It is among the objects of embodiments of the present invention to seek to address these and other limitations in the prior art.

SUMMARY OF THE INVENTION

According to a first aspect of the present invention, there is provided an ossicular replacement prosthesis comprising a deformable coupling provided with first and second attachment points, being together configured to provide coupling means between anatomical, prosthetic or otherwise artificial components, or any suitable combination thereof disposed within the auditory system of a human patient such that when the deformable coupling is exposed to sound induced vibrations, for example originating from the tympanic membrane (eardrum), these vibrations may be transmitted across the coupling means with minimal acoustic damping or attenuation.

In one embodiment of the present invention, presented as a TORP, the deformable coupling may be configured to replace all three ossicles of the ossicular chain so as to extend between the tympanic membrane and the oval window. In another embodiment of the present invention presented as a PORP, the deformable coupling may be configured to replace all or part of one or more (but less than the totality of all three) ossicles so as to bridge a gap in the ossicular chain.

Preferably, the deformable coupling is selectively deformable and additionally is configured to deform in response to variations in local ambient pressure. Beneficially, deformation of the coupling in this manner permits relative movement between the first and second attachment points.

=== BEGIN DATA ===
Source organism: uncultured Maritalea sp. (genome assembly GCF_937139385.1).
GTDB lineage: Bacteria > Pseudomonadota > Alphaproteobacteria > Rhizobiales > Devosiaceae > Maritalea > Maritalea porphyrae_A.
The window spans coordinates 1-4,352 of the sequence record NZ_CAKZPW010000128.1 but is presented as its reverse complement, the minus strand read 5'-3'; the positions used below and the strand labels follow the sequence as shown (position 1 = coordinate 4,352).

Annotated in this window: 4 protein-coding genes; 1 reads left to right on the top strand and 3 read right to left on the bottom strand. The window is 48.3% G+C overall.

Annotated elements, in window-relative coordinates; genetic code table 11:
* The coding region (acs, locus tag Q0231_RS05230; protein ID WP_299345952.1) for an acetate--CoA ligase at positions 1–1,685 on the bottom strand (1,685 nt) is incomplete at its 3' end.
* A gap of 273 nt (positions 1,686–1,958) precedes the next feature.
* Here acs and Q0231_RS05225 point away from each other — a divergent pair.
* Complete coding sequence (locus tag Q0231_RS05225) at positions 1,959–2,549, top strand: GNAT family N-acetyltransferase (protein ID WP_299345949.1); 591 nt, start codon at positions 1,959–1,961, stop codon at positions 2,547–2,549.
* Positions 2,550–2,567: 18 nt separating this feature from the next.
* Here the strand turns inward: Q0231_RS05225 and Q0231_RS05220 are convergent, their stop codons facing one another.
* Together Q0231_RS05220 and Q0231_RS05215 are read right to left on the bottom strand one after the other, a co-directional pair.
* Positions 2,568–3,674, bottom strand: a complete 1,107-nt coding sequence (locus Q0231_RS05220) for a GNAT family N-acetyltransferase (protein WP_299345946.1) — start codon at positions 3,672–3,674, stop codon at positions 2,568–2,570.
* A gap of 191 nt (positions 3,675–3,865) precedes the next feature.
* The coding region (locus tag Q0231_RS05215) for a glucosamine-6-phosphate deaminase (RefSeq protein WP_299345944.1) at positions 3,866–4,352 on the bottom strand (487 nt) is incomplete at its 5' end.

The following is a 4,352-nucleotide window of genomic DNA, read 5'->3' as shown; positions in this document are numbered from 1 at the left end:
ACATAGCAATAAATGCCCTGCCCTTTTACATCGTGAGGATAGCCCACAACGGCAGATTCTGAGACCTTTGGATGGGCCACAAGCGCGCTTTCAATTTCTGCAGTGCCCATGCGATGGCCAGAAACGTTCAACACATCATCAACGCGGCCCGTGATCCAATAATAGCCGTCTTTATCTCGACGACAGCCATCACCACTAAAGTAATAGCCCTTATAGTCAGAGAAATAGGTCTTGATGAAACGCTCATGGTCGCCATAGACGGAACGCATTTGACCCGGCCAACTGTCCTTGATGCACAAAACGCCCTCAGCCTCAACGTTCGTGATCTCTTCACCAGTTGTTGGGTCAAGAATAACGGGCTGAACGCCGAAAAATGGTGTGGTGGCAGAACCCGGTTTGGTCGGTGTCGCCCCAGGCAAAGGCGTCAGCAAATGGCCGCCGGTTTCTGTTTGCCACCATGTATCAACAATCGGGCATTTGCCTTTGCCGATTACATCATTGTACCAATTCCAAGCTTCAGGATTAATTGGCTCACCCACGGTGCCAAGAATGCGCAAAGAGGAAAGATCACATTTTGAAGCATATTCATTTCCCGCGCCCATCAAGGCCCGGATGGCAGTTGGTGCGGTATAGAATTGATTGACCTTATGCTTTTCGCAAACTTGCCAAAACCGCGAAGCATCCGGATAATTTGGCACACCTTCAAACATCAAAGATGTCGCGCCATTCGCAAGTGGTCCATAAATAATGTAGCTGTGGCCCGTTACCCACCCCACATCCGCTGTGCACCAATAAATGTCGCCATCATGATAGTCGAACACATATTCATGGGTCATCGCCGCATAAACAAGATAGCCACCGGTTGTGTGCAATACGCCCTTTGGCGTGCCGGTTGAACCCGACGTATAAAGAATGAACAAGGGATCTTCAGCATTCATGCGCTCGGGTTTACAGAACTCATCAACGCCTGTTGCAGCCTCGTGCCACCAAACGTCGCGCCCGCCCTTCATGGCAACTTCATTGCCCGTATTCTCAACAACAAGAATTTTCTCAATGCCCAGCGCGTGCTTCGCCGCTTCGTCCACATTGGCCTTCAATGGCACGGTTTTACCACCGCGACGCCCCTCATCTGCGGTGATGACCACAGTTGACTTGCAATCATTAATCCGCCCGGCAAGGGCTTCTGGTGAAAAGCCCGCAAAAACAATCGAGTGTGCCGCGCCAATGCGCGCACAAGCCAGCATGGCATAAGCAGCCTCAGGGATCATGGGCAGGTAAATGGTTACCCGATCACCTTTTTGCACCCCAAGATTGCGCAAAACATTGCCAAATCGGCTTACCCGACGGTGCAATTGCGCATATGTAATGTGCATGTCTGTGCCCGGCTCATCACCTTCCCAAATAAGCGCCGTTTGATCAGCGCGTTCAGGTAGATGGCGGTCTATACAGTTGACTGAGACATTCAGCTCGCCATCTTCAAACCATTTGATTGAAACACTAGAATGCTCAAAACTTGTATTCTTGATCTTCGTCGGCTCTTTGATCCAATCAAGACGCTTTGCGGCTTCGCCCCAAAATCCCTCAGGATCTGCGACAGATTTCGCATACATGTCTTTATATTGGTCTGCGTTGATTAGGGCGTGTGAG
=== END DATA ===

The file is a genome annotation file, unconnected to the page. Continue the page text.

It is well known that sound propagates as waves of alternating pressures of a dynamic or transient nature which deviate from the local ambient pressure. These dynamic sound pressure variations or acoustical pressure variations are detected by the auditory system and conducted across the middle ear as sound induced vibrations. Sound pressure variations generally impose minimal forces on the auditory system. However, changes in ambient pressure, which are generally of a static or quasistatic nature, can impart forces to the eardrum and ossicular chain which may be up to 10,000 times or more larger with the potential to cause much larger and possibly damaging deflections of the ossicular chain.

Accordingly, the present invention advantageously permits sound induced vibrations to be transmitted across the deformable coupling with minimal acoustic damping or attenuation, while simultaneously permitting the coupling to deform in response to local ambient (high) pressure changes. In this way, the ORP of the present invention may operate as an effective acoustic transmission or conduction component while changes in ambient pressure will be damped or absorbed such that the effects of said ambient pressure changes will not be transmitted across the coupling, ultimately protecting the inner ear and other auditory system components of the patient.

The deformable coupling of the ORP may permit relative rectilinear motion of the first and second attachment points. Alternatively, or additionally, the deformable coupling may be configured to be deformed to permit rotational motion between the first and second attachment points. Rectilinear and rotational deformation of the coupling may also facilitate the process of fixation of the first and second attachment points to components within the auditory system of the patient during implantation, thus eliminating or minimising the need for intraoperative adaptation.